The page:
Fiber Optic Bandwidth
fiber optic bandwidth
, or information-carrying capacity, of an optical fiber. Dispersion causes the spreading of the light pulse as it travels along the fiber.
Fiber dispersion mechanisms include intramodal (chromatic) dispersion and intermodal (modal) dispersion. Multimode bandwidth is a measure of the intermodal dispersion of the multimode fiber.
Intermodal dispersion is maximum when all fiber modes are excited. The source used for intermodal dispersion measurements must overfill the fiber. The optical source must also have a narrow spectral fiber optic bandwidth to reduce the effects of chromatic dispersion in the measurement.
There are two basic techniques for measuring the modal fiber optic bandwidth of an optical fiber. The first technique characterizes dispersion by measuring the impulse response h(t) of the fiber in the time domain. The second technique characterizes modal dispersion by measuring the baseband frequency response H(f) of the fiber in the frequency domain. H(f) is the power transfer function of the fiber at the baseband frequency (f). H(f) is also the Fourier transform of the power impulse response h(t). Only the frequency response method is described here.
The test method for measuring the bandwidth of multimode fibers in the frequency domain is EIA/TIA-455-30. Signals of varying frequencies (f) are launched into the test fiber and the power exiting the fiber at the launched fundamental frequency measured. This optical output power is denoted as Pout(f).The test fiber is then cut back or replaced with a short length of fiber of the same type. Signals of the same frequency are launched into the cut-back fiber and the power exiting the cut-back fiber at the launched fundamental frequency measured. The optical power exiting the cutback or replacement fiber isdenoted as Pin (f). The magnitude of the optical fiber frequency response is
The fiber optic bandwidth is defined as the lowest frequency at which the magnitude of the fiber frequency response has decreased to one-half its zero-frequency value. This is the -3 decibel (dB) optical power frequency (f3dB). This frequency is referred to as the fiber bandwidth.
Bandwidth is normally given in units of megahertz-kilometers (MHz-km). Converting the -3 dB fiber bandwidth to a unit length assists in the analysis and comparison of optical fiber performance. For long lengths of fiber (>1km), the method for normalization is to multiply the length times the measuredbandwidth.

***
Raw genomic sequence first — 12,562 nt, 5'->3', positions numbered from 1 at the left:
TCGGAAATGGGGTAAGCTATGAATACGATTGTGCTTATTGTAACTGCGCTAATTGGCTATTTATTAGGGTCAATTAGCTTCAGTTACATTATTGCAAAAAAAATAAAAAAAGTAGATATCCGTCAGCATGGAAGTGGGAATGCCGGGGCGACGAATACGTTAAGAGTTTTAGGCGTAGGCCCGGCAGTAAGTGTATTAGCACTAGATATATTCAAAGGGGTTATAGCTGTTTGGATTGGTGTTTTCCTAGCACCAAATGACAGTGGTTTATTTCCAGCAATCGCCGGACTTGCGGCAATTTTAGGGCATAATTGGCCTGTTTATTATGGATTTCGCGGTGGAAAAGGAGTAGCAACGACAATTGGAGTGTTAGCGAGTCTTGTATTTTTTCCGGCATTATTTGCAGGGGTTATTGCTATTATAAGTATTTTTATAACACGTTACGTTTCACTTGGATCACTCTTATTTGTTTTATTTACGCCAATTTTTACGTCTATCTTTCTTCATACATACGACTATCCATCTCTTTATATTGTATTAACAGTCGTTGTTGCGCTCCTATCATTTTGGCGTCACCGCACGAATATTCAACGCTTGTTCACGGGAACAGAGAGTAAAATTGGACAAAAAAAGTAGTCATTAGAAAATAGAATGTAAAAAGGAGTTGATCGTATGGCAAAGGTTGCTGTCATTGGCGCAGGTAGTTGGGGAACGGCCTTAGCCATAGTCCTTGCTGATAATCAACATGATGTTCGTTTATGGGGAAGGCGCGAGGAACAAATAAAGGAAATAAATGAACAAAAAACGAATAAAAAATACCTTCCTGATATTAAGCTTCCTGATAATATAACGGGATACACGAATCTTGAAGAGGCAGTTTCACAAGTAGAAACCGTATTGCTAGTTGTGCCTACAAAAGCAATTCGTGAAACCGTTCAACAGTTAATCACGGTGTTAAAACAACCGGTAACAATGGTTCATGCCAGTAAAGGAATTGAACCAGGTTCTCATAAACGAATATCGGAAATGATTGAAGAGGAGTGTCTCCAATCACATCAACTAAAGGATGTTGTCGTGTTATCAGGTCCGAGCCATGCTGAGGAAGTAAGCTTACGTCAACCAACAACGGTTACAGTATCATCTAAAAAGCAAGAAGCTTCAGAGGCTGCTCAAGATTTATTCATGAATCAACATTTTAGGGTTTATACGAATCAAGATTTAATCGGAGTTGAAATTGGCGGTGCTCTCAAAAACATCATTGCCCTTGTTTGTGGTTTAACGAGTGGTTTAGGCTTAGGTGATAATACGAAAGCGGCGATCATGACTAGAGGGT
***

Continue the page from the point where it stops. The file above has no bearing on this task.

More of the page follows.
Chromatic, or intramodal, dispersion occurs in both single mode and multimode optical fibers. Chromatic dispersion occurs because different colors of light travel through the fiber at different speeds.
Since the different colors of light have different velocities, some colors arrive at the fiber end before others. This delay difference is called the differential group delay t(l) per unit length. This differential group delay leads to pulse broadening.
Chromatic dispersion is measured using EIA/TIA-455-168 in the time domain. Chromatic dispersion is also measured in the frequency domain using EIA/TIA-455-169 and EIA/TIA-455-175. These methods measure the composite optical fiber material and waveguide dispersion. To understand the contribution that material and waveguide dispersive mechanisms have on multimode and single mode fiber dispersion.
The chromatic dispersion of multimode graded-index and single mode fiber is obtained by measuring fiber group delays in the time domain. These measurements are made using multiwavelength sources or multiple sources of different wavelengths. A multi-wavelength source could be a wavelength-selectable laser.
The pulse delay for both a long test sample fiber and a short reference fiber are measured over a range of wavelengths. The pulse delay for the reference fiber as a function of wavelength is tin(l). The pulse delay for the test fiber as a function of wavelength is tout(l). The group delay t(l). per unit length ateach wavelength is
where Ls is the test sample fiber length in kilometers (km) and Lref is the reference sample length in km.
The fiber chromatic dispersion is defined as the derivative, or slope, of the fiber group delay curve with respect to wave-length. Generally, the group delay as a function of wavelength is fit to a simple mathematical function and the derivative calculated. The range of wavelengths over which meaningful data is obtained depends on the wavelength range of optical source(s) used. The zero-dispersion wavelength (l 0) and the zero dis-persion slope (S0) are determined from the chromatic dispersion curve.